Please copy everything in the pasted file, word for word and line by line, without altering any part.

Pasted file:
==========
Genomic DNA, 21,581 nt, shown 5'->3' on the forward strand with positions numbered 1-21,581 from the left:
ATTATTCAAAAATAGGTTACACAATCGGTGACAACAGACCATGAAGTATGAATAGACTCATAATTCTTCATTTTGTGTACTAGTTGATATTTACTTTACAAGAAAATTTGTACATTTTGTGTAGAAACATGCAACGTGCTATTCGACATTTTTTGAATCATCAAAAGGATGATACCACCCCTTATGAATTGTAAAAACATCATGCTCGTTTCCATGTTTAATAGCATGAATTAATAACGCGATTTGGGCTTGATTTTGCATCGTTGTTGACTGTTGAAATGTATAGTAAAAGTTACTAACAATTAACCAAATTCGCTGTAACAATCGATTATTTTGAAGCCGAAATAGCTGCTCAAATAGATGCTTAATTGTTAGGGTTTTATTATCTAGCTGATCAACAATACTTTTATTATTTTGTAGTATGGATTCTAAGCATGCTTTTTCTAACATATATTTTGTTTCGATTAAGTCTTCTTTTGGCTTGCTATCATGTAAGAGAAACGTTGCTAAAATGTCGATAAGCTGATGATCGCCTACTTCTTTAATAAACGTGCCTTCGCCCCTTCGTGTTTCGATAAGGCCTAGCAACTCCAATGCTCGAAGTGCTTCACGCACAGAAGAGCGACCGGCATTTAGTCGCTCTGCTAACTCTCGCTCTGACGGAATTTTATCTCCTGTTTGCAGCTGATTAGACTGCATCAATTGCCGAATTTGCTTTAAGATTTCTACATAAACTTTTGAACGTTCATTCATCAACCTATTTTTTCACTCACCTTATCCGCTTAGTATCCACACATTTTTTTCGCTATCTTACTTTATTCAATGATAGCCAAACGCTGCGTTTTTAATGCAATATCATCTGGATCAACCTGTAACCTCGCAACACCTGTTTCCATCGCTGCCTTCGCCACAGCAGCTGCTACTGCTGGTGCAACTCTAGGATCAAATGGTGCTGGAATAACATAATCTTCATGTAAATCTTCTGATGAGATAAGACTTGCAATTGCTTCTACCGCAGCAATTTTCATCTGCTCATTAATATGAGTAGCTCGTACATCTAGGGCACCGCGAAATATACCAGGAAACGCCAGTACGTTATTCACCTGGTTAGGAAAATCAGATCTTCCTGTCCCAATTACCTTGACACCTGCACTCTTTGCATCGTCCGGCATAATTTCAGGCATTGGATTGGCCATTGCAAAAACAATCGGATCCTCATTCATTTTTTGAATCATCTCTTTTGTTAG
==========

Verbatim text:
Genomic DNA, 21,581 nt, shown 5'->3' on the forward strand with positions numbered 1-21,581 from the left:
ATTATTCAAAAATAGGTTACACAATCGGTGACAACAGACCATGAAGTATGAATAGACTCATAATTCTTCATTTTGTGTACTAGTTGATATTTACTTTACAAGAAAATTTGTACATTTTGTGTAGAAACATGCAACGTGCTATTCGACATTTTTTGAATCATCAAAAGGATGATACCACCCCTTATGAATTGTAAAAACATCATGCTCGTTTCCATGTTTAATAGCATGAATTAATAACGCGATTTGGGCTTGATTTTGCATCGTTGTTGACTGTTGAAATGTATAGTAAAAGTTACTAACAATTAACCAAATTCGCTGTAACAATCGATTATTTTGAAGCCGAAATAGCTGCTCAAATAGATGCTTAATTGTTAGGGTTTTATTATCTAGCTGATCAACAATACTTTTATTATTTTGTAGTATGGATTCTAAGCATGCTTTTTCTAACATATATTTTGTTTCGATTAAGTCTTCTTTTGGCTTGCTATCATGTAAGAGAAACGTTGCTAAAATGTCGATAAGCTGATGATCGCCTACTTCTTTAATAAACGTGCCTTCGCCCCTTCGTGTTTCGATAAGGCCTAGCAACTCCAATGCTCGAAGTGCTTCACGCACAGAAGAGCGACCGGCATTTAGTCGCTCTGCTAACTCTCGCTCTGACGGAATTTTATCTCCTGTTTGCAGCTGATTAGACTGCATCAATTGCCGAATTTGCTTTAAGATTTCTACATAAACTTTTGAACGTTCATTCATCAACCTATTTTTTCACTCACCTTATCCGCTTAGTATCCACACATTTTTTTCGCTATCTTACTTTATTCAATGATAGCCAAACGCTGCGTTTTTAATGCAATATCATCTGGATCAACCTGTAACCTCGCAACACCTGTTTCCATCGCTGCCTTCGCCACAGCAGCTGCTACTGCTGGTGCAACTCTAGGATCAAATGGTGCTGGAATAACATAATCTTCATGTAAATCTTCTGATGAGATAAGACTTGCAATTGCTTCTACCGCAGCAATTTTCATCTGCTCATTAATATGAGTAGCTCGTACATCTAGGGCACCGCGAAATATACCAGGAAACGCCAGTACGTTATTCACCTGGTTAGGAAAATCAGATCTTCCTGTCCCAATTACCTTGACACCTGCACTCTTTGCATCGTCCGGCATAATTTCAGGCATTGGATTGGCCATTGCAAAAACAATCGGATCCTCATTCATTTTTTGAATCATCTCTTTTGTTAG